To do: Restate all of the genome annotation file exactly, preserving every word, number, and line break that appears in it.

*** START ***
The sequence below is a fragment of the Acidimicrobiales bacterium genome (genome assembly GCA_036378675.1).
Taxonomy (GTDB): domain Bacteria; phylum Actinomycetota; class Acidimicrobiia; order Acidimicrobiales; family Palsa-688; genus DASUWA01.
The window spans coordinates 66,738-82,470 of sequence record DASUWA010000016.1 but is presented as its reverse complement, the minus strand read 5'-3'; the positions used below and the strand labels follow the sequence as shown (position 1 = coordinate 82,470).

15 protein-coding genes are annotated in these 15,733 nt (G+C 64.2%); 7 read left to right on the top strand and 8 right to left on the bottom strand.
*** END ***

The sequence below is a fragment of the Acidimicrobiales bacterium genome (genome assembly GCA_036378675.1).
Taxonomy (GTDB): domain Bacteria; phylum Actinomycetota; class Acidimicrobiia; order Acidimicrobiales; family Palsa-688; genus DASUWA01.
The window spans coordinates 66,738-82,470 of sequence record DASUWA010000016.1 but is presented as its reverse complement, the minus strand read 5'-3'; the positions used below and the strand labels follow the sequence as shown (position 1 = coordinate 82,470).

15 protein-coding genes are annotated in these 15,733 nt (G+C 64.2%); 7 read left to right on the top strand and 8 right to left on the bottom strand.